describe the password exploit by newsletter 'press time'.)

Computer Associates Virus Information Center - Win32.Opaserv.A

Network Associates Virus Information Library - W32/Opaserv.worm

Symantec Security Response - W32.Opaserv.Worm

Trend Micro Virus Information Center - Worm_Opaserv.A

* More than 80% of China's computers have been infected

If a recent report from the National Computer Virus Emergency Response Centre in China is to be believed (and we can't imagine why the Chinese - or anyone - would fabricate such a story), approximately 84% of Chinese computers have suffered at least one computer virus infection in the last year. More details in the Reuters report, linked below.

China Says Viruses Infect 80 Percent of Computers

Security News:

* Patch fixes remotely exploitable buffer overflow in OE 5.5 & 6.0

Microsoft has released a patch that repairs a buffer overflow in the S/MIME parsing code of Outlook Express 5.5 and 6.0. This vulnerability could be remotely exploited by an attacker sending a specially malformed message to an OE user. When such a message is read by OE, the buffer overflow could be triggered and code of the attacker's choice run on the host machine with the privileges of the user running OE. Microsoft rates the severity of this threat as 'critical' for workstation machines (best practice dictates that typical end-user actions such as reading e-mail and browsing the web should not be performed via interactive logins on servers).

Users of OE 5.5 or 6.0 should obtain and install the patch linked from the Microsoft security bulletin as soon as is practicable. However, the patch was included in IE6.0 SP1 and Windows XP SP1, so if you have already installed either service pack - as you should by now if using those products - you need not get the standalone patch. Microsoft claims that Outlook is not affected by this vulnerability. Earlier versions of OE may be affected but are no longer supported.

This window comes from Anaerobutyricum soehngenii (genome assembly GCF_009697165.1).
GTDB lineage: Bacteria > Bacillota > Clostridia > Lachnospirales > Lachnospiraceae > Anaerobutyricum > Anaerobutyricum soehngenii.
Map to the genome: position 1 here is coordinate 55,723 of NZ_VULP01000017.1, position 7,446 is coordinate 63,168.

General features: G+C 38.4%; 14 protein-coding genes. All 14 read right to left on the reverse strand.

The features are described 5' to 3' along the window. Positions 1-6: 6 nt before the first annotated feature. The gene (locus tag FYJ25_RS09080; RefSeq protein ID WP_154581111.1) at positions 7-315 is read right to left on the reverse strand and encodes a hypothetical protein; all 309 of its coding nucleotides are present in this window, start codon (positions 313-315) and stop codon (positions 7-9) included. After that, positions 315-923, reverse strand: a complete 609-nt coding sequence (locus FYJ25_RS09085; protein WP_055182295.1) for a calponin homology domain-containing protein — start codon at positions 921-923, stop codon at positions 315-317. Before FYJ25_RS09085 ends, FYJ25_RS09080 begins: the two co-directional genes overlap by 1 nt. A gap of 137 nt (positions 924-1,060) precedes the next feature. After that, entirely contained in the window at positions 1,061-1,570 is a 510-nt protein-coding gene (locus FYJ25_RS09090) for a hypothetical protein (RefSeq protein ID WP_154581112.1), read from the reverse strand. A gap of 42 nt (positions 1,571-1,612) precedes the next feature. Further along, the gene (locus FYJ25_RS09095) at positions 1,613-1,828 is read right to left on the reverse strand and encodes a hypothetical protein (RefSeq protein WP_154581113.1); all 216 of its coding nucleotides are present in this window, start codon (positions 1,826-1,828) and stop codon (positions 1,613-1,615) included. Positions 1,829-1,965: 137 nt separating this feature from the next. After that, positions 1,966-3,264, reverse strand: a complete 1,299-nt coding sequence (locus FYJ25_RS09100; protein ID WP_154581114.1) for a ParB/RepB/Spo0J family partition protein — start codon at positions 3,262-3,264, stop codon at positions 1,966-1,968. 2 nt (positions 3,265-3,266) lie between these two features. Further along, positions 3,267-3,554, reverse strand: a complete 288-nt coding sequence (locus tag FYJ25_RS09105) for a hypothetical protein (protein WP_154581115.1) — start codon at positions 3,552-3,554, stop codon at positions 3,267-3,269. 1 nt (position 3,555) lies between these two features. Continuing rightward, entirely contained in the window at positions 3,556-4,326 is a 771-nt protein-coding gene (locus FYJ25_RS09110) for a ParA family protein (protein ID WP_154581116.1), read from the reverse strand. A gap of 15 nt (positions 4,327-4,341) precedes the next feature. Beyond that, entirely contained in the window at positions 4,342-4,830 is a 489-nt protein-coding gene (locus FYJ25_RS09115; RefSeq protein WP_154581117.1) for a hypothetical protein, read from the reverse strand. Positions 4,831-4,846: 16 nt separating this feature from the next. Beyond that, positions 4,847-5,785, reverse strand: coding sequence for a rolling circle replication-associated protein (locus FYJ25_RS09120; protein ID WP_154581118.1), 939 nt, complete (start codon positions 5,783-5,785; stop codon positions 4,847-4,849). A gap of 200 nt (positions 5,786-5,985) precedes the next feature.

Microsoft Security Bulletin MS02-058

* Apache fixes XSS in error page handling

Apache 1.3.27 and 2.0.43 releases fix a cross-site scripting flaw in the default 404 error page and a few other security flaws. Build a new version from the patched source or grab pre-built binaries from the Apache distribution sites, or check with your OS vendor for an updated package if your OS ships Apache.

Apache HTTP Server Distributions - apache.org

Apache SSI Cross Site Scripting Vulnerability - securityfocus.com

* Trojaned Sendmail 8.12.6 distribution

Trojanized copies of the source code of the most recent version of the popular Unix e-mail server sendmail were placed on central sendmail distribution servers around 28 September. On 6 October the files sendmail.8.12.6.tar.Z and sendmail.8.12.6.tar.gz on the ftp.sendmail.org server were found to have been Trojanized. The same files, distributed via http, had not been modified. Anyone who uses sendmail and downloaded 8.12.6 during that timeframe is especially strongly encouraged to check the PGP signatures, although that should be standard practice anyway. Many sites mirror the sendmail distribution and the contents of all these should also be treated with suspicion - again, checking the sendmail PGP signatures for the distribution is your means to determine whether you have the real McCoy or an imposter version.

The Trojanized code installs a backdoor, with the access permissions of the person building sendmail from the Trojan distribution, onto the _build machine_. It appears this remote access Trojan takes no measures to be run at startup, so a simple precautionary measure should you have built sendmail during the suspect period is to down and restart the box that ran the build. The machine running the newly built version of sendmail is only backdoored if it is also the build machine.

sendmail.org's FTP server is still out of service while the break-in is investigated, but the unaltered source is available via http.

CERT Advisory CA-2002-28 Trojan Horse Sendmail Distribution

* Bug allows bypass of smrsh restrictions

Two vulnerabilities in smrsh (Sendmail Consortium’s Restricted Shell) can allow bypassing the restrictions that should be imposed by smrsh. The gory details are in the copy of iDefense's security advisory stored on sendmail's web site, which also has a patch.

Sendmail smrsh bypass vulnerabilities - sendmail.org

24 Sep 2002 patch to smrsh.c - sendmail.org